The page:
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Linux, .bashrc

Posted on 2012-04-02
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Last Modified: 2012-04-03
What is the purpose of the .bashrc file as oposed to the .profile file
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Question by:Los Angeles1
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by:mish33
mish33 earned 100 total points
ID: 37796718
.profile runs when you log in
.bashrc run on every new terminal window
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by:farzanj
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ID: 37796727
.profile is typically for login shell.  So it is triggered when you logon.
.bash.rc is triggered every time a subshell is spawned.
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by:pony10us
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ID: 37796733
I think this:  http://www.joshstaiger.org/archives/2005/07/bash_profile_vs.html  might give you a good starting point to understanding the difference.

Basically the bash_profile runs like a windows login script (only at login) as opposed to bashrc runs in the background as a process monitoring everything continously.

That is a very basic explanation and is detailed better at the link above.
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by:legolasthehansy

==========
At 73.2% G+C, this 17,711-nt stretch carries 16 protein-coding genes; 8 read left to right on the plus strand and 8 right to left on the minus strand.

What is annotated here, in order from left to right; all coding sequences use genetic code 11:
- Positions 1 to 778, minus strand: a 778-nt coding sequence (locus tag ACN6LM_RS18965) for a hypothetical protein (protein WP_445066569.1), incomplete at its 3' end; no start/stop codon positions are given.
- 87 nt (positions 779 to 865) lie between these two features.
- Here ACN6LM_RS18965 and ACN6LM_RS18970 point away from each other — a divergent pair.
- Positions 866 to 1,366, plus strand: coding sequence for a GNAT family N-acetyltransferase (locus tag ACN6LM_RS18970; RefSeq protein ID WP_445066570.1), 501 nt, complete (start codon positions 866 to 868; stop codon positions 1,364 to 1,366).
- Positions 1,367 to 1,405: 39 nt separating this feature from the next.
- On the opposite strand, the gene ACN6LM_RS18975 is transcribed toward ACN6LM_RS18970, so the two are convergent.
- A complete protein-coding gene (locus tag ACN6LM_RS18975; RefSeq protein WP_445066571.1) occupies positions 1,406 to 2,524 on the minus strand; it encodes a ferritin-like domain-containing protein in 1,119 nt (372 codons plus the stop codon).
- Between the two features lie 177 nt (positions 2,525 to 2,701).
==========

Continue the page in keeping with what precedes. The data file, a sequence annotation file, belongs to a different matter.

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ID: 37796745
THe .bashrc file is your start up file when you login. Your aliases can be defined here so that you can run them while you are on shell.
eg. - alias rm='rm -i'

Do a cat ~/.bashrc to see it

The .profile file is for non-bash shells to load environment variables.
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Faher earned 100 total points
ID: 37800276
When bash is invoked as an interactive login shell, or as a non-interactive shell with the --login option, it first reads and executes commands from the file /etc/profile, if that file exists. After reading that file, it looks for ~/.bash_profile, ~/.bash_login, and ~/.profile, in that order, and reads and executes commands from the first one that exists and is readable. The --noprofile option may be used when the shell is started to inhibit this behavior.
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When an interactive shell that is not a login shell is started, bash reads and executes commands from /etc/bash.bashrc and ~/.bashrc, if these files exist. This may be inhibited by using the --norc option. The --rcfile file option will force bash to read and execute commands from file instead of /etc/bash.bashrc and ~/.bashrc.

As far as I understand, a login shell means a session where you log in to the system and directly end up in Bash, like a remote ssh session or logging in through a non-graphical text terminal. A non-login shell is then the type of shells you open after logging in: typically in a graphical session when you open a new terminal window.

How I think things are supposed to work (for a typical setup):

.profile is for things that are not specifically related to Bash, like environment variables PATH and friends, and should be available anytime. For example, .profile should also be loaded when starting a graphical desktop session.

.bashrc is for the configuring the interactive Bash usage, like Bash aliases, setting your favorite editor, setting the Bash prompt, etc.

As stated in the man page excerpt above, if you would omit .bash_profile, only .profile would be loaded.
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